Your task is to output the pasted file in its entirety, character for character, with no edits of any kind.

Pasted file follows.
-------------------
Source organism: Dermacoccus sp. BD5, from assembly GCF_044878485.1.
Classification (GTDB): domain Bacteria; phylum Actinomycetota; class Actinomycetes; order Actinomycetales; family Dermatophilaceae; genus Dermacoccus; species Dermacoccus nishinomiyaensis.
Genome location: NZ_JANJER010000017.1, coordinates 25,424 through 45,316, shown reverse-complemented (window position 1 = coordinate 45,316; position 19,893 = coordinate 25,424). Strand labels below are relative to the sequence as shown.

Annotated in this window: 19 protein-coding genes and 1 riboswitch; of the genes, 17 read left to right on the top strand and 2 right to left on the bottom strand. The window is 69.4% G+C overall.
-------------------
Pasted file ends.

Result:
Source organism: Dermacoccus sp. BD5, from assembly GCF_044878485.1.
Classification (GTDB): domain Bacteria; phylum Actinomycetota; class Actinomycetes; order Actinomycetales; family Dermatophilaceae; genus Dermacoccus; species Dermacoccus nishinomiyaensis.
Genome location: NZ_JANJER010000017.1, coordinates 25,424 through 45,316, shown reverse-complemented (window position 1 = coordinate 45,316; position 19,893 = coordinate 25,424). Strand labels below are relative to the sequence as shown.

Annotated in this window: 19 protein-coding genes and 1 riboswitch; of the genes, 17 read left to right on the top strand and 2 right to left on the bottom strand. The window is 69.4% G+C overall.